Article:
Even more troubling for Mr. Sarkozy, the polls indicate that many French simply do not like him — his negative ratings are high — and that many of them will vote in the second round for the bland Mr. Hollande or simply stay home rather than see Mr. Sarkozy back in the Élysée Palace for another five years.

“Sarkozy is facing a real problem,” said Christian Malard, a senior analyst for French television. “Historically, when we look at the polls this close to the first round, no one has ever bridged such a big gap and won. He’s had some good ideas, and people say we need to reform this country in a world of ferocious competition. But Sarkozy is paying the price of his behavior, his manner — always in a rush and trying to solve every problem — and the French didn’t like that.”

Catherine Nay, Mr. Sarkozy’s biographer, calls the president a terrible communicator. “He never capitalizes on his successes, he changes the subject every day, people forget the next day what he did the day before, he fogs the brain,” she said. “He’s the victim of too fiery a temperament.”

Mr. Sarkozy is running hard to place first on Sunday to give him momentum going into the second round. And even if he trails Mr. Hollande on Sunday, he will remember that Jacques Chirac trailed his Socialist rival in the first round in 1995 and won anyway.

But to win on May 6, Mr. Sarkozy would need the votes of many who on Sunday will choose either the far-right candidate, Marine Le Pen, or the centrist, François Bayrou. Some experts suggest that Mr. Sarkozy may need as much as two-thirds of the voters from each of those two very different camps to win. That will require a difficult balancing act, the experts say.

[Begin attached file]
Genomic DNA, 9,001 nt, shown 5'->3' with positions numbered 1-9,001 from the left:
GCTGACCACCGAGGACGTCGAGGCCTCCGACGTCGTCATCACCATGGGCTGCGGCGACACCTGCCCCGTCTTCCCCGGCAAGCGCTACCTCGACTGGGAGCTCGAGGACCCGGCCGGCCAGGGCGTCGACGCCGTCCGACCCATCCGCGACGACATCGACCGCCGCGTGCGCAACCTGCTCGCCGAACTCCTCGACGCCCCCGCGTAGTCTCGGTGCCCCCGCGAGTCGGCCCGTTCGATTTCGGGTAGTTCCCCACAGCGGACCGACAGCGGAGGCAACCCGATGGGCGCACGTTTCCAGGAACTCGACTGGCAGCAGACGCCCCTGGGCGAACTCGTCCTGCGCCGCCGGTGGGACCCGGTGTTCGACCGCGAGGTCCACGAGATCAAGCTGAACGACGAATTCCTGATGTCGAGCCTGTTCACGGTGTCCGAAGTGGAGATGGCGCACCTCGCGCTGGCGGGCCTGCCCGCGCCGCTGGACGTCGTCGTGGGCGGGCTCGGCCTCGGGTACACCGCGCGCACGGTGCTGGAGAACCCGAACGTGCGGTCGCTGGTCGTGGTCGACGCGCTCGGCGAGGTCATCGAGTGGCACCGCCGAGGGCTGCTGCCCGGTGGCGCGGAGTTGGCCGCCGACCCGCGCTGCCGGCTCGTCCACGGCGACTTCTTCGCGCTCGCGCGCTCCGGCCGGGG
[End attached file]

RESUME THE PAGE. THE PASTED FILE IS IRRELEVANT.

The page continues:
“The trend is not good for Sarkozy, the gap is widening,” said Pierre Haski, the editor of the online newspaper Rue89. “He’s facing a real dilemma, because he needs to talk to two completely different constituencies, Bayrou and Le Pen.”

Given the animosity for Mr. Sarkozy felt by numerous Le Pen voters, Mr. Haski thinks that the president will move to the center, “where he has most to gain.” Mr. Sarkozy will continue to try to frighten centrist voters with Mr. Hollande’s vague economic plans, which feature higher taxes and more state spending, Mr. Haski said, while “a lot of Le Pen voters will at the end say, ‘We don’t want to see the neo-commies in the Élysée.’ ”

Mr. Hollande faces a threat from his left — from the rabble-rousing former Socialist Jean-Luc Mélenchon, who is challenging Ms. Le Pen for third place in the polls. But his followers are likely to hold their noses and vote for Mr. Hollande, simply to defeat the right.

Working to his advantage is the fact that the public has tired of the grim business of budget cutting and is yearning for a different approach. Mr. Hollande is providing that, in the form of higher taxes on the rich, more state spending and an assault on inequality, themes that could conceivably reverberate beyond the Continent in subsequent years, particularly if they succeed.